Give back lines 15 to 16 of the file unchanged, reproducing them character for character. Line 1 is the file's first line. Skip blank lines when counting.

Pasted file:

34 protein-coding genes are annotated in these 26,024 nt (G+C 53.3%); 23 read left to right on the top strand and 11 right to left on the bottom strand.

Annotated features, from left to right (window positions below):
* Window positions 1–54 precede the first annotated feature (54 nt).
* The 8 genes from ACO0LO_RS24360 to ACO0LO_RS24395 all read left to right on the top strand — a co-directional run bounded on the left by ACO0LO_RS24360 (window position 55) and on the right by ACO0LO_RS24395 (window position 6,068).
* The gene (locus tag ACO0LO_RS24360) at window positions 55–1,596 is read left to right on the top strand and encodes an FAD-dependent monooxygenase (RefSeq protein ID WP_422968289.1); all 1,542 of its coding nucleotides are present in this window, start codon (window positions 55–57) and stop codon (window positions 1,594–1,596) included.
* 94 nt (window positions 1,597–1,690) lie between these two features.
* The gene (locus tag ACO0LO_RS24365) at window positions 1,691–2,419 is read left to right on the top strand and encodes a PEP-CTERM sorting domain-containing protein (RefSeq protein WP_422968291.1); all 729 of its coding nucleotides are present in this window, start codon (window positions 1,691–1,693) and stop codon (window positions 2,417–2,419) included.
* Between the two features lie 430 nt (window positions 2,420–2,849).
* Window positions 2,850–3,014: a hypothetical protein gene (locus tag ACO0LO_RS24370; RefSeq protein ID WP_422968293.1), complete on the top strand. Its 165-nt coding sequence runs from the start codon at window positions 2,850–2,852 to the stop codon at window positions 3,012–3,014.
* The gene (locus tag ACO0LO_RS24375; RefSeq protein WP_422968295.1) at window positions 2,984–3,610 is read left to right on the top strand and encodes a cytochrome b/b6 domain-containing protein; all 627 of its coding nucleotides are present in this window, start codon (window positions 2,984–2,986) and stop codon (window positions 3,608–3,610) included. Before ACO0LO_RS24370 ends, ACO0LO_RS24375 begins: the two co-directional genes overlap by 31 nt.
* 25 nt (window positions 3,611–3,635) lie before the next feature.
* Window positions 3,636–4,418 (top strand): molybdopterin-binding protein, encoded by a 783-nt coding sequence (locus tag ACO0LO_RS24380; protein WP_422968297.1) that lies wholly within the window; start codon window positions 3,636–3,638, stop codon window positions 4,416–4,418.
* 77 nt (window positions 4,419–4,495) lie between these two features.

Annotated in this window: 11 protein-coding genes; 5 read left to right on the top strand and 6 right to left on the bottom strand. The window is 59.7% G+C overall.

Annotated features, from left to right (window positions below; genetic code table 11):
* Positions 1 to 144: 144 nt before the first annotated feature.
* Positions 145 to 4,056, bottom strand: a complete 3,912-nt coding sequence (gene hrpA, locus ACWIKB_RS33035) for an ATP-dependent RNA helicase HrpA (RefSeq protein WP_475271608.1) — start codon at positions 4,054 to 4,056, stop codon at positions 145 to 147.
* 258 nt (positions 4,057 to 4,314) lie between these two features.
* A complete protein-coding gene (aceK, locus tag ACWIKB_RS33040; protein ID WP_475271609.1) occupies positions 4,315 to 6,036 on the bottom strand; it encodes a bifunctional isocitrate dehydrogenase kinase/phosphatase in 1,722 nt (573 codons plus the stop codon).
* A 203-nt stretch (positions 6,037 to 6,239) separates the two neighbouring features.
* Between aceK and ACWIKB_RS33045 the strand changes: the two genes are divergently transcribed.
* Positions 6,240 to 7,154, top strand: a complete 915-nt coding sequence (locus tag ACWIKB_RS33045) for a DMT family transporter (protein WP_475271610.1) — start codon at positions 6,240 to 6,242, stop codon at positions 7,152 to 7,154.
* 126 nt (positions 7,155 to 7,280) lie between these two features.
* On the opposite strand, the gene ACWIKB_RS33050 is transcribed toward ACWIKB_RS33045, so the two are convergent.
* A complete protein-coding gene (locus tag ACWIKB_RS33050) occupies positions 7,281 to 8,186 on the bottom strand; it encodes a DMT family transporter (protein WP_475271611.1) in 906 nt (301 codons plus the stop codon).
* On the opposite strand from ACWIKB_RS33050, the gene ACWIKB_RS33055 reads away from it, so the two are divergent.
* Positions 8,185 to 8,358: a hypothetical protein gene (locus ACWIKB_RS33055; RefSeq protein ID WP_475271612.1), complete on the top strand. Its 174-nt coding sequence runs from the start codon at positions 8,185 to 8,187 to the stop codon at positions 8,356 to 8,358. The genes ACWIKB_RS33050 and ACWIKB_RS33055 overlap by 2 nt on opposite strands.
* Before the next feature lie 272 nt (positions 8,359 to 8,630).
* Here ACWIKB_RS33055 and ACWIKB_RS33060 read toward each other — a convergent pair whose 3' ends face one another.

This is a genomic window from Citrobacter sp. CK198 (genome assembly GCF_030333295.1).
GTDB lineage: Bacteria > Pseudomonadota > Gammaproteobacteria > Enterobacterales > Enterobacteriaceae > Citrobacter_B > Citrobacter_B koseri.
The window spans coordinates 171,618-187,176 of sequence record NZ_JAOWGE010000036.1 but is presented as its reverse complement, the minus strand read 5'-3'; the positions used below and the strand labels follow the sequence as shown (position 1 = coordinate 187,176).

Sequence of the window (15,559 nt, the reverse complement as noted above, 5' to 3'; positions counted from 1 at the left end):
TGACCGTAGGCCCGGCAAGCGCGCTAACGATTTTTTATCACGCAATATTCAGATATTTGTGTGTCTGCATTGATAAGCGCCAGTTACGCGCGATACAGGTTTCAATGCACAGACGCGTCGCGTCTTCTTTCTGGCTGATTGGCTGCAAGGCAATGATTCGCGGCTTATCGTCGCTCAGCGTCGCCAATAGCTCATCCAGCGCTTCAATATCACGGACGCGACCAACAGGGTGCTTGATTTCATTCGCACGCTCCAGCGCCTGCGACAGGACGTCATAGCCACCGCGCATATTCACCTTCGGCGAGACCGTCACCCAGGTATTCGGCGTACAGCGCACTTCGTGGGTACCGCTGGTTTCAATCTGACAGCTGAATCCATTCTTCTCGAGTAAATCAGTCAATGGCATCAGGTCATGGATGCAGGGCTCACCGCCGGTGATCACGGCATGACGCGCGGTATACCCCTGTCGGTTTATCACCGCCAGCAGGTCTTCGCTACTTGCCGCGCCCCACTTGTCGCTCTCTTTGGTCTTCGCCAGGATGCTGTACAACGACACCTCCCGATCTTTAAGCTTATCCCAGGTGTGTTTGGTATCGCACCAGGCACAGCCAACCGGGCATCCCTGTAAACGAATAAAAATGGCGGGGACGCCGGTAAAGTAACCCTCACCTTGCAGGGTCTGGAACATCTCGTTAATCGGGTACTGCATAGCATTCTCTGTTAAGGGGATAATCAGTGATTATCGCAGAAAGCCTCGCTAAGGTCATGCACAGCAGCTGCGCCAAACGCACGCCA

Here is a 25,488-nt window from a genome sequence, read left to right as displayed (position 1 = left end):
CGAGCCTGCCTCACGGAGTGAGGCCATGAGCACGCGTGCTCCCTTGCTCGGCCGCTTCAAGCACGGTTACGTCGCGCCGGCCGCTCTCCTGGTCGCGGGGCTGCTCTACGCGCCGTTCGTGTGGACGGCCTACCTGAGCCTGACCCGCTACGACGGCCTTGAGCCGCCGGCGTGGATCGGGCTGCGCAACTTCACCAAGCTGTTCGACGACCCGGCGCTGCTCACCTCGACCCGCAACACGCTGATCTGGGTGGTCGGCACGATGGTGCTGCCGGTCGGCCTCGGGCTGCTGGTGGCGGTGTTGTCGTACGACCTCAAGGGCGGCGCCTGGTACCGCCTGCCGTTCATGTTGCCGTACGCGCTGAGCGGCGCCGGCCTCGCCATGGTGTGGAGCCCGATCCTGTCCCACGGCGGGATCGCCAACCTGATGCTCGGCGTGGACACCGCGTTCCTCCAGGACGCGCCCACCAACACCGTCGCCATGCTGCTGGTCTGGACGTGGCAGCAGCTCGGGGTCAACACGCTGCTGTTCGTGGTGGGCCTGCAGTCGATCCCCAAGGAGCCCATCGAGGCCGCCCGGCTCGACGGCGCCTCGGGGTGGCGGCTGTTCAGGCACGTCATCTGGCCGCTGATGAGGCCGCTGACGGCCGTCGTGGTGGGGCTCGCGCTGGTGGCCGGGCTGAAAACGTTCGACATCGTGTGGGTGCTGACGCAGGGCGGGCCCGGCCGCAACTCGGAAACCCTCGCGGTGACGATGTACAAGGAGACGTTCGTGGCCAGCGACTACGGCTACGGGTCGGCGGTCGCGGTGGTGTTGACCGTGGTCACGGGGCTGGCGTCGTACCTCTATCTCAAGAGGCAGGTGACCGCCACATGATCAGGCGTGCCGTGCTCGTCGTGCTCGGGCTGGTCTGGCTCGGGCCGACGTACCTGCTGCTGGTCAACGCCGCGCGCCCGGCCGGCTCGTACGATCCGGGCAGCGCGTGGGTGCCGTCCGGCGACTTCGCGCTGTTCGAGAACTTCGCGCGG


Annotated features, from left to right (window positions below; genetic code table 11):
* Positions 1 to 144: 144 nt before the first annotated feature.